Monday, October 10, 2005

The perfect job

Hard at itOver the years various people have taken stock of my more obvious talents & interests & have expressed opinions on what the perfect vocation for me would be.

At primary school I was known as a very good artist. This must have been some aberrational talent I displayed as the notion has never, ever been expressed since I was 6 or so.

In my early teens, I thought being a marine biologist might be pretty cool, after reading all the Willard Price books, and avidly watching the Rod Serling narrated Jaques Cousteau series. Later, the movie Jaws soured this idea, and my only diving experience left me pretty much deaf for the next two weeks, so I decided maybe marine biology wasn't for me after all...

At college, it was mostly suggested I become a writer of some sort, or a mathematician, as I enjoyed some academic success with both maths & English. I did in fact, apply for a journalism course at age 17, but I wasn't accepted (ignoramuses - look what they ended up with instead!), and so I whiled away the next (embarrassing number of years) studying English at university.

It still seems to me that I probably should have persevered with journalism, but sundry vicissitudes took my career elsewhere. Meanwhile, people still do now & then express their judgement, and I've had it suggested that I'd be: a natural salesman (following one awful night when I attempted unsuccessfully to sell - someone else's - artwork door to door); gigolo (er... a response to my rigorous customer satisfaction techniques :); project manager (I'd be terrible); event manager; property developer; small business owner; and whaddya know... writer (you may be reading this & disagreeing & that's your privilege).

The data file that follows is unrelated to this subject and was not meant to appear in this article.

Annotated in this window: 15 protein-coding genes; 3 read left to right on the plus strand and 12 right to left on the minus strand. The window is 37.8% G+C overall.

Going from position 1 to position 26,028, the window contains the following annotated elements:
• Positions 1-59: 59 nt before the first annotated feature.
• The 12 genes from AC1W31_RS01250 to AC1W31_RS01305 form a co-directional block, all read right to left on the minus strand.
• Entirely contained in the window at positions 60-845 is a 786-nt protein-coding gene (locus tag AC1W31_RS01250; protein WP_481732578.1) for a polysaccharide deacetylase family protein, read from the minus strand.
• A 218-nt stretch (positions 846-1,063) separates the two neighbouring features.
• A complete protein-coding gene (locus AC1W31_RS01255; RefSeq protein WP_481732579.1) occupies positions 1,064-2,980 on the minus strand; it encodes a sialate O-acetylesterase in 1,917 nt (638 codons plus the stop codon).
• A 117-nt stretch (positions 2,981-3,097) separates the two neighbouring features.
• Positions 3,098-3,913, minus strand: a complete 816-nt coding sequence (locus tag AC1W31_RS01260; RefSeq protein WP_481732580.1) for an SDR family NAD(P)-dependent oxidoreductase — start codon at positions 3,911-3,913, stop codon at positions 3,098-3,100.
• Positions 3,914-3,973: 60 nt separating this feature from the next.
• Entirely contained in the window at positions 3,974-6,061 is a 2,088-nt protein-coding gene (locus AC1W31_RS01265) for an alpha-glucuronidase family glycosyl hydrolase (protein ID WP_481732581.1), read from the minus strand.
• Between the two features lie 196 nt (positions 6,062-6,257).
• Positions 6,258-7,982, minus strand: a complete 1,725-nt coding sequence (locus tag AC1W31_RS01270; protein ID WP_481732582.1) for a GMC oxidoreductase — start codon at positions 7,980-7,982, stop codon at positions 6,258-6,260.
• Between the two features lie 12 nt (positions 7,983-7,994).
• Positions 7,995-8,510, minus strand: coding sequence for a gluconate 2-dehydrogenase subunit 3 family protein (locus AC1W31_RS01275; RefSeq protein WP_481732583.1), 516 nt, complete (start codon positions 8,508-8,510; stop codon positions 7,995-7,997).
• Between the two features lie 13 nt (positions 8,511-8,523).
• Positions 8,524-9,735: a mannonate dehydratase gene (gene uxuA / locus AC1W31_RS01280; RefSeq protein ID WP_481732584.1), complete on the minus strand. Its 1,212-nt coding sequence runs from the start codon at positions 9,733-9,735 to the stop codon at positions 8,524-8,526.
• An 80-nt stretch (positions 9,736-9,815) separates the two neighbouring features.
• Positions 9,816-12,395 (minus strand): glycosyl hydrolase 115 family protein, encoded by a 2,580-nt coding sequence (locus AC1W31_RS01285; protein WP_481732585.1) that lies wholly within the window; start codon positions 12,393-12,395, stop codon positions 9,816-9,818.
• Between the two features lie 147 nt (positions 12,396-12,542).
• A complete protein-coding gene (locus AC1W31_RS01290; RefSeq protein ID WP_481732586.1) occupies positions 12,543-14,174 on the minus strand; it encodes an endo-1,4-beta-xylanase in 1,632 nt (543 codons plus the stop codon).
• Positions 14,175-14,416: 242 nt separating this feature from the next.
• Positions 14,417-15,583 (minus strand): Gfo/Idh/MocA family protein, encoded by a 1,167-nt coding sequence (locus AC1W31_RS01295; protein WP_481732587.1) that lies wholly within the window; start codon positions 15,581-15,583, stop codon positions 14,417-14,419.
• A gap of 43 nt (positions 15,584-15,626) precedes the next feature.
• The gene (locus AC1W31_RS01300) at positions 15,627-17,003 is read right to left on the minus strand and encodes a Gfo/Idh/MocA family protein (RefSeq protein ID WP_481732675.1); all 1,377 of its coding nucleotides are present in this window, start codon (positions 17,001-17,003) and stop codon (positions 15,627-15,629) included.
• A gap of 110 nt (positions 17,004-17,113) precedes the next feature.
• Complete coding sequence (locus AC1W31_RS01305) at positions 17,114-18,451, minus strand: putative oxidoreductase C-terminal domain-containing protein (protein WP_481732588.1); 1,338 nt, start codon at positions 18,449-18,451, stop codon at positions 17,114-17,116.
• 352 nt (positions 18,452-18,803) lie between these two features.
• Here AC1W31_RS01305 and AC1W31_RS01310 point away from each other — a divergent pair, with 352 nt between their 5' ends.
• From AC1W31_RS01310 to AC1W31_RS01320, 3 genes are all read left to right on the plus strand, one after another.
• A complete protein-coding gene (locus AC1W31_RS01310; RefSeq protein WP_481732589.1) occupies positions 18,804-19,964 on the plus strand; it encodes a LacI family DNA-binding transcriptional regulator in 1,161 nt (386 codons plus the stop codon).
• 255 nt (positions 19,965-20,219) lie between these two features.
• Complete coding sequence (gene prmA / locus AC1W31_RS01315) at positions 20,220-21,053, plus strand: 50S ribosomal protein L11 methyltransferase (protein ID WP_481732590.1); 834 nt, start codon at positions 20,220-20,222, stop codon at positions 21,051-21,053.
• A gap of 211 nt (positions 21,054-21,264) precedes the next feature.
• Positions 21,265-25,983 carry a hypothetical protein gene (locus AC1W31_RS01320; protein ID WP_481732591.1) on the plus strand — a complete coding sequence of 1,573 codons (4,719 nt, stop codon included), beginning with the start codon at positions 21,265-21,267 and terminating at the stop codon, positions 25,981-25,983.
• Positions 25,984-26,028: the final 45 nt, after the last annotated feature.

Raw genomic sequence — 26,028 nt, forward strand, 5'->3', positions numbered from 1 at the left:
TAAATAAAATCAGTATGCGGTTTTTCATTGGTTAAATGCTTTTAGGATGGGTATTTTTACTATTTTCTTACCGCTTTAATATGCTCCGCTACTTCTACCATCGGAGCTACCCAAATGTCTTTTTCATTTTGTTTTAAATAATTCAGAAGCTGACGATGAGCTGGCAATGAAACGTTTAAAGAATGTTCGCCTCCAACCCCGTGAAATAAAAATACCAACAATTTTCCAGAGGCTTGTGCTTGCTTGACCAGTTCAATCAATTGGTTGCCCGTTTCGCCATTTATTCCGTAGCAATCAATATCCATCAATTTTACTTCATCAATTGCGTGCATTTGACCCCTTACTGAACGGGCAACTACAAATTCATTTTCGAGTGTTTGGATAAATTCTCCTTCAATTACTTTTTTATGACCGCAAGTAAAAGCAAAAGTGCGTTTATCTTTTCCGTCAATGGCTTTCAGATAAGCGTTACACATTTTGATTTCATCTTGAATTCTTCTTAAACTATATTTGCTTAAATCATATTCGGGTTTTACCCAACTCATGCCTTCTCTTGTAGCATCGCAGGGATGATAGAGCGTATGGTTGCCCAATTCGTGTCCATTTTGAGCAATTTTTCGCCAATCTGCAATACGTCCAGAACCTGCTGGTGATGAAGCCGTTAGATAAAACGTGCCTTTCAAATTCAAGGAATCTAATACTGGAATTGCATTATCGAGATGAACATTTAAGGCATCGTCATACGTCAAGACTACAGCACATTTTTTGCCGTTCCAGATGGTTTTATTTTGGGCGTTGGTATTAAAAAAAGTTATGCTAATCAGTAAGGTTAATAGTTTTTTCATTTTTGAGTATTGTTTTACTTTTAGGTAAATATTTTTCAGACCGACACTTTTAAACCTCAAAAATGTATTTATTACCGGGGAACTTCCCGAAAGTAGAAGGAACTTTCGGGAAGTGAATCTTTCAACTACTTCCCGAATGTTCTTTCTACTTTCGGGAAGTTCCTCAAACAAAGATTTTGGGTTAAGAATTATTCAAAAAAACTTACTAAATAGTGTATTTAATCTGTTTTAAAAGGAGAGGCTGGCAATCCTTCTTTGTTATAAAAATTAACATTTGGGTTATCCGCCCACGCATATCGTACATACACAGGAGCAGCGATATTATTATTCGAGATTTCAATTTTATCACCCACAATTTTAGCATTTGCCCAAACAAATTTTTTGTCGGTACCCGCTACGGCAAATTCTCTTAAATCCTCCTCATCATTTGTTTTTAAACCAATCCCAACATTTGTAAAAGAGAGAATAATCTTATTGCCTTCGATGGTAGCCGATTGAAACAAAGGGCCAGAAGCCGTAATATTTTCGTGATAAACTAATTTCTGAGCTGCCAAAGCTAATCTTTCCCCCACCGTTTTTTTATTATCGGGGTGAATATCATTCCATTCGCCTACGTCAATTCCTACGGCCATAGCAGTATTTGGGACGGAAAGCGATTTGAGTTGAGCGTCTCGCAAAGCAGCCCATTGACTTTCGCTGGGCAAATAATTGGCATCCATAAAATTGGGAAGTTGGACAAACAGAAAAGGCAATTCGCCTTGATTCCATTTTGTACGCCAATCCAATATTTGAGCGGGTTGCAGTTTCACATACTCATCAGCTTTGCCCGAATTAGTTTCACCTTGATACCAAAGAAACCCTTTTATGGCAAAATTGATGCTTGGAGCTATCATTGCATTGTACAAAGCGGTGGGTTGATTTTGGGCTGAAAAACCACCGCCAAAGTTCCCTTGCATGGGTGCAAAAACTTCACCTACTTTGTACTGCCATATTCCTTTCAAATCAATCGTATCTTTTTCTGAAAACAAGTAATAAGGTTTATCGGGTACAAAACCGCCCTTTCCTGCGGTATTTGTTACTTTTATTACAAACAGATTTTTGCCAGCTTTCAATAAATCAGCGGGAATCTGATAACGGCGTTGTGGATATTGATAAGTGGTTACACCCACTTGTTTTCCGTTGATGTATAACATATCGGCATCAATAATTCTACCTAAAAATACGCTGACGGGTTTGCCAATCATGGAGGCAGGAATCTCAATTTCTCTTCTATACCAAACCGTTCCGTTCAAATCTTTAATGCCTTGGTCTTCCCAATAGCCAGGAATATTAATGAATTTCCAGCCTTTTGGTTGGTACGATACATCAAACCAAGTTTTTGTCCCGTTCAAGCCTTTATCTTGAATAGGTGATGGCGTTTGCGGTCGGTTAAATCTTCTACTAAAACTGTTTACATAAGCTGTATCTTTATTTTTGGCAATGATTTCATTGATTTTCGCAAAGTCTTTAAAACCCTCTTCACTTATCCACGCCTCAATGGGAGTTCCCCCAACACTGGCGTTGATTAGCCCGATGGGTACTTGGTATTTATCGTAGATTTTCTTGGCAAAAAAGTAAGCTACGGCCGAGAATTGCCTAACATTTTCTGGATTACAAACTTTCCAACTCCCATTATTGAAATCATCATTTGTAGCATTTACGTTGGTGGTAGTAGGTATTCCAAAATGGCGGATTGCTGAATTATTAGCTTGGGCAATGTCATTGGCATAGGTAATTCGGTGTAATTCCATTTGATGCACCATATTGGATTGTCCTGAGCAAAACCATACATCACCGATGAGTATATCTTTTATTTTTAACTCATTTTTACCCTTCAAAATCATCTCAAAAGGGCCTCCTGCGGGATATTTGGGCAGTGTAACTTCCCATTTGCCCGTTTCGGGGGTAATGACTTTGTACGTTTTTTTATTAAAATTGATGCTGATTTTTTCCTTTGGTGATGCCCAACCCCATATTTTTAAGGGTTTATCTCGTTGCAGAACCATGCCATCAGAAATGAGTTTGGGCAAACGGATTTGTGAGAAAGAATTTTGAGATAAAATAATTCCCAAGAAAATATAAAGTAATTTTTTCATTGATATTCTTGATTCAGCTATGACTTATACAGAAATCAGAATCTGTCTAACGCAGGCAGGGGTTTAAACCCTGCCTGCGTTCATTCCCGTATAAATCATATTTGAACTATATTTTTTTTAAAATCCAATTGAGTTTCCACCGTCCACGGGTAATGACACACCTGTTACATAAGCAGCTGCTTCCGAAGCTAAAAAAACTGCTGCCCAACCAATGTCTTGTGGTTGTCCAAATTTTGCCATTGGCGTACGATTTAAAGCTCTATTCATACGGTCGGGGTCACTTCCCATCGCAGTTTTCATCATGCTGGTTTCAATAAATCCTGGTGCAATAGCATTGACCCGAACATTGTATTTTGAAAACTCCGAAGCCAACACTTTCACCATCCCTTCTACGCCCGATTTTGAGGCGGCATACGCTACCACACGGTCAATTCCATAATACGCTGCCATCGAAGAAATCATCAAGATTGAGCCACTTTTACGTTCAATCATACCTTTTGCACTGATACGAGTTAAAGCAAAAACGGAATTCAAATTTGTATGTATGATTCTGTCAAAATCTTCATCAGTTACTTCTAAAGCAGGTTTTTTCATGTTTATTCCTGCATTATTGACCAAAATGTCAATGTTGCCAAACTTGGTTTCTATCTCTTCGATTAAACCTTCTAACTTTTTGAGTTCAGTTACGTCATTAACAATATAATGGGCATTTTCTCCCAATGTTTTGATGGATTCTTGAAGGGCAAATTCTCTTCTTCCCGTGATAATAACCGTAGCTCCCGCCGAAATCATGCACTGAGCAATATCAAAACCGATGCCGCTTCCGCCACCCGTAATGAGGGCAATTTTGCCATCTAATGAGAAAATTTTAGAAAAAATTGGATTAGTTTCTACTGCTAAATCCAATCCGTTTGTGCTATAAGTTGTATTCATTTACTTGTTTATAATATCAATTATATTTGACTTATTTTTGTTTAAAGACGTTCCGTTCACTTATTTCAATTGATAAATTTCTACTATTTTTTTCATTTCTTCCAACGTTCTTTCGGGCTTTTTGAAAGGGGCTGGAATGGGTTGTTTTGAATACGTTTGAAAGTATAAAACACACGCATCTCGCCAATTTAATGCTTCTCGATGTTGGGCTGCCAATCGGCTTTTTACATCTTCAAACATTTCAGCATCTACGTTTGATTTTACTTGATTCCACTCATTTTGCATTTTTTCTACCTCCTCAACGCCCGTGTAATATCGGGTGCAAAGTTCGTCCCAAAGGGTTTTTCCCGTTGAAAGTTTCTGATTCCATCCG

Mrs Llew, a successful business owner, and avid practitioner of motivational techniques, often asks me "Where do you see yourself in 5 years time?" And I find questions like this very hard to answer... "What would you enjoy doing?" Easy, getting paid for loafing around watching obscure films most likely.

However, now & then I do get some glimpse into a working life that appeals far more then the 9-5 corporate grind I've trod for the last 20 or so years...

For instance, my perfect job would involve no staff management. Staff suck. Even, eventually, the good ones. The working hours would be flexible (I think I'd rather be paid for outcomes than time spent on the job). Of course, if I could find something that I really enjoyed, then hours on the job wouldn't be such an issue. I'd cheerfully run a small business if I could think of something that not only I'd enjoy, but people would pay me for doing. Something I could do from home at least part of the time would be good.

Then last week, an idea finally sprung into mind. Just a germ of an idea at the moment, I have no idea if there's a market for these services, nor exactly what such a venture would entail.

Mrs Llew came up with a neato name for my new company though. I'll have to check the companies' register to see if its already taken.

No details will be shared at the moment, maybe at a later date, if anything comes of my enquiries.